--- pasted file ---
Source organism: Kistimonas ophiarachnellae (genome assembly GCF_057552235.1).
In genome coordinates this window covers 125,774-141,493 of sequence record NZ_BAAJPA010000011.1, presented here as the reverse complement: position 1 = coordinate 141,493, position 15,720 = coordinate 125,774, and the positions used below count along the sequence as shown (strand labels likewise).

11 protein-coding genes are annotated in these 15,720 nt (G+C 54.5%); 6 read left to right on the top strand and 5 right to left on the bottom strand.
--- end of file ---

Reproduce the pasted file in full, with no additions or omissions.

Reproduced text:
Source organism: Kistimonas ophiarachnellae (genome assembly GCF_057552235.1).
In genome coordinates this window covers 125,774-141,493 of sequence record NZ_BAAJPA010000011.1, presented here as the reverse complement: position 1 = coordinate 141,493, position 15,720 = coordinate 125,774, and the positions used below count along the sequence as shown (strand labels likewise).

11 protein-coding genes are annotated in these 15,720 nt (G+C 54.5%); 6 read left to right on the top strand and 5 right to left on the bottom strand.